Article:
Nepal’s mainstream media has often been seen making identity pictures that build the Tharu-self after the Tikapur occurrence as against national integrity and a danger to public uprightness disregarding their veritable requests from the state. Such cliché portrayal of Tharu identity in media serves the “interests of a conservative political agenda” (Giroux, qtd. in Callero 123). Gradually, even after the almost six years of the Tikapur incident, the local youths do not dare to organize any sort of rallies, movement, and peaceful demonstrations. They find themselves as the easy target of the state and believe that the state can easily restrict and arrest them under any baseless non-bailable allegations. Moreover, keeping oneself involved in daily economic activities makes them unable to act and resist the state’s prejudices they consider they need to be challenging. The minimal economic income cannot motivate them for political rights and movement.

Tharus have been looked at as agreeable, dimwitted, and moderate people. The discernments seeing Tharu as agreeable are very one-sided. Despite the fact that Tharus attempt to modify the vulnerable circumstance, they couldn’t get appropriate acknowledgment from the state. The state authority appears to have flopped in fathoming the Tharu community’s certified requests. The cliché idea of viewing Tharus as in reverse and artless should be amended. As advancement spread on a worldwide scale, Tharus began to acclimatize the progressions and the situation. Slowly, as time changed, the community recognized the change and advancement. Nonetheless, the change has never arrived at the most extreme scale and the Tharu community actually needs inescapable awareness and change to adapt to the state minimization.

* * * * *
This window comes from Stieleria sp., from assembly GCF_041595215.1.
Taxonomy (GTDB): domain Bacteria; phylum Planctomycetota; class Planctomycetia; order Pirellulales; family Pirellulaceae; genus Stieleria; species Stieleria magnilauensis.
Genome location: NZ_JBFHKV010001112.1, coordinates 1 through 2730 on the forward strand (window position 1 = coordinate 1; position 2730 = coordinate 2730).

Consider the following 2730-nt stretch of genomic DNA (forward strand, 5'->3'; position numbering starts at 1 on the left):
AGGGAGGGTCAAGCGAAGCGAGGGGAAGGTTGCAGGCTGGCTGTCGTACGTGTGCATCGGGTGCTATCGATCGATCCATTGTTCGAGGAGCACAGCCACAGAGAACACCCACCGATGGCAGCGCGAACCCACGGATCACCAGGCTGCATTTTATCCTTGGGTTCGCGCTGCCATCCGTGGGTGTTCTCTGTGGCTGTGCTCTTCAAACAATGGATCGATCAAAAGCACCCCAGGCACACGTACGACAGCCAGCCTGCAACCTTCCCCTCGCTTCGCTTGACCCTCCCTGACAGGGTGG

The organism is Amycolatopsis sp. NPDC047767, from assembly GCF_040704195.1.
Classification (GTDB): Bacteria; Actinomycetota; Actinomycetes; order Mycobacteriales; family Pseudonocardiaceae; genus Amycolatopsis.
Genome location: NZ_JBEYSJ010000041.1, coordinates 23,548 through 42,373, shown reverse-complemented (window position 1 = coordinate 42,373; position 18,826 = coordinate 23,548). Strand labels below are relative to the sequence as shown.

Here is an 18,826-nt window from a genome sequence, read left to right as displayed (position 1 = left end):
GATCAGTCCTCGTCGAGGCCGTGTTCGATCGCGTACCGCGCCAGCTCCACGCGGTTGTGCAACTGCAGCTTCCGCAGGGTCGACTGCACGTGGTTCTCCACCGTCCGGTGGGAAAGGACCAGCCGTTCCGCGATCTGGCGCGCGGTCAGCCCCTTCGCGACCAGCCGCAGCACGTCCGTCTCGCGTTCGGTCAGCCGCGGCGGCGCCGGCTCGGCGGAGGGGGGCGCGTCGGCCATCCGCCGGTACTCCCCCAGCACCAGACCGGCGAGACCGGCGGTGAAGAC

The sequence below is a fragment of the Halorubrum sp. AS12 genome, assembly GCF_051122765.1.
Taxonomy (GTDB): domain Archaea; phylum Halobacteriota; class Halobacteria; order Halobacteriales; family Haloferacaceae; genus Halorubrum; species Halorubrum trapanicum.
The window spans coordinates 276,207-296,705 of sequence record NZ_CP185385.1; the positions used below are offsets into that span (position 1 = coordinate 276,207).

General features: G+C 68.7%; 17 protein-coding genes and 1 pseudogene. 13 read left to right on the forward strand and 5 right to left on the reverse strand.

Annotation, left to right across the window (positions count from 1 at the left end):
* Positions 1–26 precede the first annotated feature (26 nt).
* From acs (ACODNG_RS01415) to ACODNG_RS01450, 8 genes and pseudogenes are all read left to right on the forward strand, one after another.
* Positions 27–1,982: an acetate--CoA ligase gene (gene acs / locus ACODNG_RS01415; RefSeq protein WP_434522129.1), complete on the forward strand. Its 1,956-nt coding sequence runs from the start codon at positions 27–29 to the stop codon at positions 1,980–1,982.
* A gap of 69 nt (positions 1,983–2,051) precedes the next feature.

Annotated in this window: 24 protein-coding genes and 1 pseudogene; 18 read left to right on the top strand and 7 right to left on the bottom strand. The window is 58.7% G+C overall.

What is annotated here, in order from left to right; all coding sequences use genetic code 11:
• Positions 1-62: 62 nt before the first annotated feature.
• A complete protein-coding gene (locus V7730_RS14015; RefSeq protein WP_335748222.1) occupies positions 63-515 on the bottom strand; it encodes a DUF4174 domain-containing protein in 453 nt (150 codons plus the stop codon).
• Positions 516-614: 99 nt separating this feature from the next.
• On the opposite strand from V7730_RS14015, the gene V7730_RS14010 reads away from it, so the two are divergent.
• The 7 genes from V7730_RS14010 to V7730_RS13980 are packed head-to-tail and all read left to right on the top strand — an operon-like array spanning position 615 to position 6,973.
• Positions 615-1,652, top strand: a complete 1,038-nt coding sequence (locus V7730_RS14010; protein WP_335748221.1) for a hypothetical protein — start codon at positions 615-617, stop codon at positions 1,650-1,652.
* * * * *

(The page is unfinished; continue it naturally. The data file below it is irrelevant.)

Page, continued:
Dylan Lino accommodatingly communicates a significant differentiation in the literature on the privilege to self-assurance between its outside and inward angles. He considers the cultural performance as the medium of self-consciousness of the community necessary to be liberated from outer mastery, as the privilege of individuals to openly pick their political system and not to be self-ruling (Nakata 338). Personalities are social instead of self-governing comprised by a self-consciousness that permits us to comprehend what our identity is differencing ourselves from others. Identity is intersubjectively created and comes to fruition particularly corresponding to our significant other (Nakata 341). Thus, Nakata clarifies about the construction of self where one tries to exist by negating the presence of another.